Some people are fortunate not to wake themselves up with the “uhh” sound, but instead rouse themselves up with a pronounced sleep snort. No one notices they’ve fallen asleep in a meeting until– “schnarfglt”– people are looking around wondering where the wild boar with excessive phlegm is. It is difficult to be around people in group situations when this happens, because someone inevitably starts snickering, which spreads like wildfire. At that point either the speaker is reveling in how well-received their jokes and presentation are, or the powers that be start staring ominously as if you should leave the room. But you can’t; tears are running down your face and you are doubled over in a fixed position trying to contain your giggles.

The last head dancing sleep startle movement I’ll mention for now is the exhausting, potentially injurious full body jerk. Sometimes it’s not just your head that starts bobbing around. You may be having a delightful dream in which you’re strolling along to the Bubblegum song from Nacho Libre with butterflies and birds fluttering around you. Rainbows and lollipops abound, and you’re proudly wearing a puffy shirt (a la Seinfeld) for no apparent reason, smiling at the rotund cotton candy vendors who are peddling their wares on Gumdrop Lane.

Then “DOINK!”– your whole body decides to lash out violently. I know people who’ve broken toes and damaged furniture doing this. It’s like every possible muscle stiffens at once in a valiant attempt at an impossible disco move. What really stinks is when you do the full body jerk and hit your head. If you sat in the back row of an auditorium so that people would be less likely to notice you when you nod off, you made the wrong choice, buster, because the whole place heard your skull smacking against the back wall.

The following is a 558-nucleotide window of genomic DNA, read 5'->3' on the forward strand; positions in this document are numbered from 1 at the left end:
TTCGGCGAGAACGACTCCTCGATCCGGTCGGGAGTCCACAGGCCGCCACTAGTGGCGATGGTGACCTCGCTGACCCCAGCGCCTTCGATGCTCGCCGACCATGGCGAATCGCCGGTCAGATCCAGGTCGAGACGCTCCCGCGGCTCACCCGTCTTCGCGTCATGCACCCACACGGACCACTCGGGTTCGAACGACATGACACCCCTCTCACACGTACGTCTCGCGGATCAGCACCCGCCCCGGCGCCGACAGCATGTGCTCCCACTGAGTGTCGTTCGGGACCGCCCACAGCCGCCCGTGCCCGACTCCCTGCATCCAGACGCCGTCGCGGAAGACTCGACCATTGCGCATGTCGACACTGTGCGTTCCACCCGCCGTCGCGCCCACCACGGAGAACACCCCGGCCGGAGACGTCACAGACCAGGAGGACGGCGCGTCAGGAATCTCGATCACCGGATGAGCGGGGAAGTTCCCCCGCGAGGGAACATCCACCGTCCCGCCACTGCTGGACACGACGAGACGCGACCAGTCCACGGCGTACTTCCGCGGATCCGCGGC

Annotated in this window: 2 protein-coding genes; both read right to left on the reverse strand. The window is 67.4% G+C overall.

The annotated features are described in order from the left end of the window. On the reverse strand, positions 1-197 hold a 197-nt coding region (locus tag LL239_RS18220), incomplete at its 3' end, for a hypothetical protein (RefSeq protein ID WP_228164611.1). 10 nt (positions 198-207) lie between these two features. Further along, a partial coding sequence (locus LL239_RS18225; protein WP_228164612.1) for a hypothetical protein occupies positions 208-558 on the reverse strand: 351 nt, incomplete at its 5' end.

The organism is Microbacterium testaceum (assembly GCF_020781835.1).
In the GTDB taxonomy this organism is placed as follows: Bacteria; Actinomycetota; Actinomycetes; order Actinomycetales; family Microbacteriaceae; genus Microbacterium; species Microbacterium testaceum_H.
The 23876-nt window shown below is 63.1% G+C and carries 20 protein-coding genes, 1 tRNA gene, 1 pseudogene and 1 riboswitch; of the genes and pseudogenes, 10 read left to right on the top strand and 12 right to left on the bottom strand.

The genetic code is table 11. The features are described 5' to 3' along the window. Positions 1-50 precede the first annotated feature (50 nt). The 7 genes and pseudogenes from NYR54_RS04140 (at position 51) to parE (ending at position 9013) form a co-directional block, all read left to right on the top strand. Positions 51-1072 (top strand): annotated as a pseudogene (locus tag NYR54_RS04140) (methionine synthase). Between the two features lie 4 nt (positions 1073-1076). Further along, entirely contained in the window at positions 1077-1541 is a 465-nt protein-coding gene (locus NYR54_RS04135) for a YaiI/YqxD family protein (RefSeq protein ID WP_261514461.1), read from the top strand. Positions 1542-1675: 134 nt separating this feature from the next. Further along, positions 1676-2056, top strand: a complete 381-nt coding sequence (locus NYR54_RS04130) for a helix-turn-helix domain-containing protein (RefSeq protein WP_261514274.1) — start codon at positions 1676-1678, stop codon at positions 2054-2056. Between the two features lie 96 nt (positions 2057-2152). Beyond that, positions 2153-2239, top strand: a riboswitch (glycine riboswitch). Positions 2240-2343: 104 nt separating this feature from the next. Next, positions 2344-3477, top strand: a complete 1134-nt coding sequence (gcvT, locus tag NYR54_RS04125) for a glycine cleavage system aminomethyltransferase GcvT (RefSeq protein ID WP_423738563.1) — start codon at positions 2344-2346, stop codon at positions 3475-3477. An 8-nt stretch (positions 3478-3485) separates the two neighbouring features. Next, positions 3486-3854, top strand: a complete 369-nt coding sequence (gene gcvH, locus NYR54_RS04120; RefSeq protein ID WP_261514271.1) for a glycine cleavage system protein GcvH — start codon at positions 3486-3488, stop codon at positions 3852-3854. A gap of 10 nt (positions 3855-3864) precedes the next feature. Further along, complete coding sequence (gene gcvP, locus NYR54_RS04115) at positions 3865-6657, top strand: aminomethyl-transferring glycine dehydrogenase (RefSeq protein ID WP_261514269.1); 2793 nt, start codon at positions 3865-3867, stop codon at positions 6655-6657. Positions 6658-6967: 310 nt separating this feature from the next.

There are certainly many more variations on and associated symptoms of head dancing. We’ve probably all done a face plant on our keyboard before, or conked our head on a friend’s car window when someone decides they have the munchies and need chicken nuggets at three in the morning. There’s also the waking up at the dining room table and finding the toaster waffle you so desperately wanted stuck to your bathrobe thing, but that’s a subject for another time.

If I were an enterprising type, I’d invent a head stabilizer that people could wear to business meetings and concerts they don’t really want to go to so that they can maintain a little dignity when the sleep gremlins strike. But if and when I do, I should probably include a mouth guard and a plastic tray, as well as a cone of silence-type device to dampen any “uhhs” or schnarfglts.”

There is no shame in being a head dancer, and I say it’s about time that some protective gear for natural nappers came on the market. The only product that is available right now is Scotch tape to prop your eyelids open, and that’s only if you want to resemble a frantic Mel Gibson in Conspiracy Theory when Captain Picard is torturing him. Or is that his El Segundo mug shot I’m thinking of?

Either way, next time you or someone next to you startles themselves awake by whatever means, remember that it’s normal. We’re all more productive after taking brief naps in which we breathe like rodents competing in a hurdles event and achieve mighty victories over shadowy ninja assassins who try to steal our donuts. Even if we gain bruises and damage property upon awakening.

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Here is the Bubblegum song on YouTube:

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I am accustomed to sleep and in my dreams to imagine the same things that lunatics imagine when awake. -Rene Descartes

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©2011 H. Hiatt/wildninja.wordpress.com. All articles/posts on this blog are copyrighted original material that may not be reproduced in part or whole in any electronic or printed medium without prior permission from H. Hiatt/wildninja.wordpress.com.